View of Koʻolau Range from the top. Kaneohe is visible on the right side
The Koolau Range rose on his left...
Koʻolau Range is a name given to the fragmented remnant of the eastern or windward shield volcano of the Hawaiian island of Oʻahu. It is not a mountain range in the normal sense, because it was formed as a single mountain called Koʻolau Volcano (koʻolau means "windward" in Hawaiian, cognate of the toponym Tokelau).
What remains of Koʻolau is the western half of the original volcano that was destroyed in prehistoric times when the entire eastern half—including much of the summit caldera—slid cataclysmically into the Pacific Ocean. Remains of this ancient volcano lie as massive fragments strewn nearly 100 miles (160 km) over the ocean floor to the northeast of Oʻahu.
The modern Koʻolau mountain forms Oʻahu's windward coast and rises behind the leeward coast city of Honolulu — on its leeward slopes and valleys are located most of Honolulu's residential neighborhoods.
The volcano is thought to have first erupted on the ocean floor more than 2.5 million years ago. It eventually reached sea level and continued to grow in elevation until about 1.7 million years ago, when the volcano became dormant. The volcano remained dormant for hundreds of thousands of years, during which time erosion ate away at the initially smooth slopes of the shield-shaped mountain; and the entire mass subsided considerably. The highest elevation perhaps exceeded 3,000 metres (9,800 ft); today, the summit of the tallest peak, Puʻu Konahuanui is only 3,100 feet.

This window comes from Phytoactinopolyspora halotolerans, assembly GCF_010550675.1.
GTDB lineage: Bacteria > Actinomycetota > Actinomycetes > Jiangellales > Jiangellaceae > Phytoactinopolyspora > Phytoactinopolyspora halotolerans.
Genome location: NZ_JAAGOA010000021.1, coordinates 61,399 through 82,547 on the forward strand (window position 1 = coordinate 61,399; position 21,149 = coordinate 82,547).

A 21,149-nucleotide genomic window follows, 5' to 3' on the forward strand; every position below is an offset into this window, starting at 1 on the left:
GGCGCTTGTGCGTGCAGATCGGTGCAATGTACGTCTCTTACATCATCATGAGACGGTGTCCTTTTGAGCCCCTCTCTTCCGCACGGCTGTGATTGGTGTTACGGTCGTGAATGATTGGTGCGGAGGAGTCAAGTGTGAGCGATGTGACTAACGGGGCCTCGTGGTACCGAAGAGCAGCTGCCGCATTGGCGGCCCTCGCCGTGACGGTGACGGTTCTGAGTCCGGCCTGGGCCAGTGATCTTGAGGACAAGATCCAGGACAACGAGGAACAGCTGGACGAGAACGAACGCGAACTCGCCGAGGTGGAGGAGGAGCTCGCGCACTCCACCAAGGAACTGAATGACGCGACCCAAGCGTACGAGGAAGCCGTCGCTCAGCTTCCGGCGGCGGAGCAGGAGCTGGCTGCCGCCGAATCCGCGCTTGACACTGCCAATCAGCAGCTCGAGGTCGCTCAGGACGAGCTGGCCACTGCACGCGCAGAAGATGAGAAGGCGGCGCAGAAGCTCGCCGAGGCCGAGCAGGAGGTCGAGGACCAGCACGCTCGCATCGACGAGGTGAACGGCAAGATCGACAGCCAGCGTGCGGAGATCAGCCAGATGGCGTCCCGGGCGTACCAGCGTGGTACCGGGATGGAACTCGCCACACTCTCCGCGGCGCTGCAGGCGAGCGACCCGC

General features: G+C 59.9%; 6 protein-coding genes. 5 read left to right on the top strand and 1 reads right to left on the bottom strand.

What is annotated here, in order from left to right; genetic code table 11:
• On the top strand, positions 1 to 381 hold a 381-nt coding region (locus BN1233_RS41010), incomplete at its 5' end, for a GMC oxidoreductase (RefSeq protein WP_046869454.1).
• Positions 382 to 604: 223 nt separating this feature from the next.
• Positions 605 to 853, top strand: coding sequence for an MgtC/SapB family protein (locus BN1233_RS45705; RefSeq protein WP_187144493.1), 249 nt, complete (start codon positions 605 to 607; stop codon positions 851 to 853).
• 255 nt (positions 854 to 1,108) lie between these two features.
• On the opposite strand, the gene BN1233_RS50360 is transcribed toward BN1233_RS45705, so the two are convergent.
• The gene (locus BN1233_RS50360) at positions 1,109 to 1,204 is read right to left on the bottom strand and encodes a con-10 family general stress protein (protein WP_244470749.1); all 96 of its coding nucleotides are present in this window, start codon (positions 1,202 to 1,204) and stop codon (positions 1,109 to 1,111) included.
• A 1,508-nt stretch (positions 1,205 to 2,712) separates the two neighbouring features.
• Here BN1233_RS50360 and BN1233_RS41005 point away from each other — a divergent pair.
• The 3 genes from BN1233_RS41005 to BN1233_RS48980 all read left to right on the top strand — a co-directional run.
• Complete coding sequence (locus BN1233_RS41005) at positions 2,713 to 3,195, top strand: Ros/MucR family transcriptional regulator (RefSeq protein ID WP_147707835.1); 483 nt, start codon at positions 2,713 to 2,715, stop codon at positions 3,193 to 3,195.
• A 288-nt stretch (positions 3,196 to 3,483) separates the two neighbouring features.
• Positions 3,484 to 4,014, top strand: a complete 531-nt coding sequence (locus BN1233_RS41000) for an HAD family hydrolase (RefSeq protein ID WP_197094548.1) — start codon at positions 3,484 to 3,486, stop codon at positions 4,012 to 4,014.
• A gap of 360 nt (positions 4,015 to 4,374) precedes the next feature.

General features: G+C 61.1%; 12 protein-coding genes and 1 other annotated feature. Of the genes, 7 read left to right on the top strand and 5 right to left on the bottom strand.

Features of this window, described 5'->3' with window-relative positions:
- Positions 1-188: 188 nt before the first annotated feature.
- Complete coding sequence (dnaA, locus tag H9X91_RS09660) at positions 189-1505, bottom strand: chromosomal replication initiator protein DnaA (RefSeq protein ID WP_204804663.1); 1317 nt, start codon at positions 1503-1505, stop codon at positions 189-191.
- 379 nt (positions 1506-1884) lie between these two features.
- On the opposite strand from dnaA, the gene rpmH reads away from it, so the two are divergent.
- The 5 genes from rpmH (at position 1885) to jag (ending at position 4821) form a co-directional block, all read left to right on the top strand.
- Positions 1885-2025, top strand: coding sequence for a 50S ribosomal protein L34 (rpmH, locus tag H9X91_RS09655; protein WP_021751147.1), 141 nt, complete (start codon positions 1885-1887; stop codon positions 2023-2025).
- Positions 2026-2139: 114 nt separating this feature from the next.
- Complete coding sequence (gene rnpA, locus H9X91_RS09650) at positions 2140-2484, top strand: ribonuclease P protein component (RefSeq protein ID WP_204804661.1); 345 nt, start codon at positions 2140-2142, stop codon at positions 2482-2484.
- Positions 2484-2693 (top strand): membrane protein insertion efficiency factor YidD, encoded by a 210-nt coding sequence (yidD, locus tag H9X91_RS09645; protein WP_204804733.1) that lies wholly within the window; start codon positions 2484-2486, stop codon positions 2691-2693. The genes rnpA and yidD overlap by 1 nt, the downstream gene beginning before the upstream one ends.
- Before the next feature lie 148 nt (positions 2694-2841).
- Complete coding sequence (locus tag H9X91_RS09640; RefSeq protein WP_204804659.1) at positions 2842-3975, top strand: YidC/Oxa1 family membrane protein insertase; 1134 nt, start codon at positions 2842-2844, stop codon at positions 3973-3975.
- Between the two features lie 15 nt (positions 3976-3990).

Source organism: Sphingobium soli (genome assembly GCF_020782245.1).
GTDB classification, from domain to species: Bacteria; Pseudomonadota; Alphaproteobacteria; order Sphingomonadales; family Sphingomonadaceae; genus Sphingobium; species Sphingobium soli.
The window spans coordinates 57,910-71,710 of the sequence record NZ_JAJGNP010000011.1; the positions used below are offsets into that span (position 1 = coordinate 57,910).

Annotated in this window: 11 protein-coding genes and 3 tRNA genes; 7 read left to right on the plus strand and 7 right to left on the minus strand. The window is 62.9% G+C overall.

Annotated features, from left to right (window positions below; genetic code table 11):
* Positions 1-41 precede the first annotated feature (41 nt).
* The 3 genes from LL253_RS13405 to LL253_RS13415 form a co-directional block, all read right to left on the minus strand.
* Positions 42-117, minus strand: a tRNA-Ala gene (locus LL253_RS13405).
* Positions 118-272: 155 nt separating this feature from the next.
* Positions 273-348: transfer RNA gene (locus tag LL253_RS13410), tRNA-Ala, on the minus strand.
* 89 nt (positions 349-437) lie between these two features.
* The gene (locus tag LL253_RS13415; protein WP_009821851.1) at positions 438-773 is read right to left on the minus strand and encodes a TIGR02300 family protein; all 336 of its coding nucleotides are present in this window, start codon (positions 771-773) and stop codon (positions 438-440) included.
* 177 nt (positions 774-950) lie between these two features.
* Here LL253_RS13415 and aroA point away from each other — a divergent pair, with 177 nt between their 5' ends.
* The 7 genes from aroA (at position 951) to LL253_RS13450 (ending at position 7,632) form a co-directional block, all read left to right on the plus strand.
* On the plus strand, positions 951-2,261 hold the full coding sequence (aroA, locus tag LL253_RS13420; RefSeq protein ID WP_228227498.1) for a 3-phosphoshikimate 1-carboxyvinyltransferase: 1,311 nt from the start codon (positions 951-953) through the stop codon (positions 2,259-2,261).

After hundreds of thousands of years of dormancy, Koʻolau volcano began to erupt again. Some thirty eruptions over the past 500,000 years or so have created many of the landmarks around eastern Oʻahu, such as Diamond Head, Hanauma Bay, Koko Head, Punchbowl Crater, Tantalus, and Āliapaʻakai. Geologists do not always agree on the dates of these more recent eruptions, some dating them to around 32,000 years ago, others to as recently as 10,000 years ago. Geologists believe that there is at least a remote possibility that Koʻolau volcano will erupt again.
There are three roads that tunnel through the southern part of the Koʻolau Range, connecting Honolulu to the Windward Coast. From south to north:
* Hawaii Route 61 (Pali Highway)
* Hawaii Route 63 (Likelike Highway)
* Interstate H-3
Alongside of them the neat, green pineapple fields...
The Hawaiian Pineapple Company, was founded in 1901 by James Dole, who opened his first pineapple plantation in the central plateau of the Hawaiian island of Oahu. Sanford Dole, the cousin of James, had been president of the Republic of Hawaii from 1894 after the overthrow - by American businessmen - of the Kingdom of Hawaii (her last monarch, Queen Liliʻuokalani), and first governor of the Territory of Hawaii until 1903. The annexation of Hawaii to the United States made selling agricultural products to the mainland much more profitable, since they would never be subject to import tariffs.
In 1932 Castle & Cooke purchased a 21% interest in the Hawaiian Pineapple Company. In the 1960s Castle & Cooke acquired the remainder of the Hawaiian Pineapple Company and the Standard Fruit Company and renamed the company "The Dole Food Company, Inc" in 1991.
a seaman in the Navy summer white uniform